causing calcification and. At this phase of treatment the clinician must attempt to provide maximum visibility of the roof of the main chamber. FIG.FIG. calcified canals. and discolored dentin should be removed. necrosis of the pulp tissue. ultimately. cements. . 7-16 Mandibular first molar with a class I amalgam. The cavity preparation should be extended toward the assumed location of the pulp chamber. 7-17 Illustration showing excavation of amalgam and base material. All caries. and periapical radiolucency. The assumption is that a pulpal exposure has occurred.

loupes. The shape of the pulp chamber in the mandibular first molar will be roughly triangular or rectangular. 7-18 Using a long-shank no. Other landmarks are the cusp tips (if they remain). in the dentin. 4 or 6 round bur." or a retained outline.FIG. or the opcrating microscope are helpful in searching for anatomic landmarks. . The canal orifices are usually found closest to the points of the triangle or the corners of the rectangle. Even apparently totally calcified main pulp chambers leave a "tattoo. High-magnification eyeglasses. The orifices often lie directly beneath them. the assumed location of the main pulp chamber is explored.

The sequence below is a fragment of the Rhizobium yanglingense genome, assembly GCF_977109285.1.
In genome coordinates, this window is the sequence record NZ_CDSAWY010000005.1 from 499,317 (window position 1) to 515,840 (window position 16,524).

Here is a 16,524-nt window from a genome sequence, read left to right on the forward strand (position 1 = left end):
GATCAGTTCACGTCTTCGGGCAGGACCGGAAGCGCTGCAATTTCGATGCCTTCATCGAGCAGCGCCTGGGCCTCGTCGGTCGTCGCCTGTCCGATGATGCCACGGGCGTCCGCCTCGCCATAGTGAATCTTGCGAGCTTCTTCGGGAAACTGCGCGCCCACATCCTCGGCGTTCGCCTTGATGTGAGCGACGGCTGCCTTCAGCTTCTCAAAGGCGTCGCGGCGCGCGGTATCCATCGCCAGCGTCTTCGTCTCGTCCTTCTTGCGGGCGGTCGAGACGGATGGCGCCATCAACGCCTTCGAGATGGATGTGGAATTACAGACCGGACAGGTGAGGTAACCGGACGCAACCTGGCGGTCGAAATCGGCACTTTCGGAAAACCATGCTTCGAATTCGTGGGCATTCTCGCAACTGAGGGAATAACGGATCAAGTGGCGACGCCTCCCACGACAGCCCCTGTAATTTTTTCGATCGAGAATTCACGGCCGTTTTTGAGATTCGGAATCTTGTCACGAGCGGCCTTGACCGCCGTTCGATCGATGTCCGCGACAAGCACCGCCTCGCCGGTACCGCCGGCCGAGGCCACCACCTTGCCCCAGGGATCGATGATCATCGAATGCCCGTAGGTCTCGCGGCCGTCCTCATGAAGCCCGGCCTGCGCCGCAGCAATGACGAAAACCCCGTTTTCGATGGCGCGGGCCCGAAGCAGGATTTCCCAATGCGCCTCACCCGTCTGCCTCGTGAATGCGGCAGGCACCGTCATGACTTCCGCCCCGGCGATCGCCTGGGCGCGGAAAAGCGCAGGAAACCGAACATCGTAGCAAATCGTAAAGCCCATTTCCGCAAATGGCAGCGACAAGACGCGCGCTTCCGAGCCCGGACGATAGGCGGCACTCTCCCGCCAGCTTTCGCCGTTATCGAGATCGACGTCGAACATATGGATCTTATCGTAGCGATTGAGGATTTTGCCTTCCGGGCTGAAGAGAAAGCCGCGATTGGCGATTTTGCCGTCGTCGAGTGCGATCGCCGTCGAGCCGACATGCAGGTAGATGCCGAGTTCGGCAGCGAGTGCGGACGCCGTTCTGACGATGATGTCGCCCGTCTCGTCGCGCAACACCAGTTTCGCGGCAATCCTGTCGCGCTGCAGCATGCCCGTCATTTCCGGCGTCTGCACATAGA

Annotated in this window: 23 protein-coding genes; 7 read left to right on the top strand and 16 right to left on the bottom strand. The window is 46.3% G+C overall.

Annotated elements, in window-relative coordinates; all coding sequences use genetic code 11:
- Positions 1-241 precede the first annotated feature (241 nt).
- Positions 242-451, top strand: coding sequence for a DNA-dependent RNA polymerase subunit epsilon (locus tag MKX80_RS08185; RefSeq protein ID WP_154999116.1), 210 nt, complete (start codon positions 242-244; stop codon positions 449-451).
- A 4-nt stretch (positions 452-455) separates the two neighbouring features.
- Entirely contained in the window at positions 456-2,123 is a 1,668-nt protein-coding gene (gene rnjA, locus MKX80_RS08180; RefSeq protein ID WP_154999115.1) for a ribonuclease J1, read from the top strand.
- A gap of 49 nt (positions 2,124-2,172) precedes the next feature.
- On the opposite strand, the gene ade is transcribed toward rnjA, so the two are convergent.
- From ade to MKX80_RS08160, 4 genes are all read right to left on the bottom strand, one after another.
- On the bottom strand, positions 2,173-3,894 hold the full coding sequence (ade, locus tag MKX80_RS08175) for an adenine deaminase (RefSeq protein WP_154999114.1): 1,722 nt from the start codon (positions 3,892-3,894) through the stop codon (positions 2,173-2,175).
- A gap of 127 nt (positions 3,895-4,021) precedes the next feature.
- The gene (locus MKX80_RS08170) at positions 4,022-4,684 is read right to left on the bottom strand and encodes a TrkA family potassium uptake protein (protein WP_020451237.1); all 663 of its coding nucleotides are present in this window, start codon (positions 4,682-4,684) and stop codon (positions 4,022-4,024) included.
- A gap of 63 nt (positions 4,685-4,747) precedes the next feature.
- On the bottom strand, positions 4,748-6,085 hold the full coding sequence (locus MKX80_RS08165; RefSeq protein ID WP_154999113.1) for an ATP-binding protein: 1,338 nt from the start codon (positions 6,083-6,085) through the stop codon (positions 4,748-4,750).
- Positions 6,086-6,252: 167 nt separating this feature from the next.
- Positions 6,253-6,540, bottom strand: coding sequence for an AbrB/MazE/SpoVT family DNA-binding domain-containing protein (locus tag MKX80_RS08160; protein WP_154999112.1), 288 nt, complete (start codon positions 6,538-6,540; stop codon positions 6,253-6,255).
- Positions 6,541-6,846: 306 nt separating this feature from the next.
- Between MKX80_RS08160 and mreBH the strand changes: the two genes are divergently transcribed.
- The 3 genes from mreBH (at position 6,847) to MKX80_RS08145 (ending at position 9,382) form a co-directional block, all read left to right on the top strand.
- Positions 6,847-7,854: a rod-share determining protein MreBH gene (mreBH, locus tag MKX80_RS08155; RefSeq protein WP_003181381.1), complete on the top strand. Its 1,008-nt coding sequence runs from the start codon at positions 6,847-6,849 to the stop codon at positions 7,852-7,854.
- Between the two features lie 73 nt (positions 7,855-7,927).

One technique is to place warmed baseplate gutta-percha in the chamber floor with an . often being called upon to "flake away" calcified dentin. 7-21 As excavation proceeds apically. Reparative dentin is slightly softer than normal dentin. DG 16 (HU-Fricdy). is used to explore the region of the pulpal floor. A slight "tug back" in the area of the canal orifice often signals the presence of a canal. It is as important to the clinician doing endodontics as the periodontal probe is to the dentist performing periodontal diagnosis. FIG. it is advisable to check the proximity of the furcation.FIG. 7-19 The endodontic explorer. It is an examining instrument and a chipping tool.

7-24 Excavation extended apically in the direction of the root apices. following landmarks (removal of the rubber dam can often assist). . FIG.amalgam plugger. An angled bitewing radiograph reveals the amount of dentin remaining. 4 and 2 round burs. 7-22 Deeper excavation with no. FIG. will usually produce a small orifice.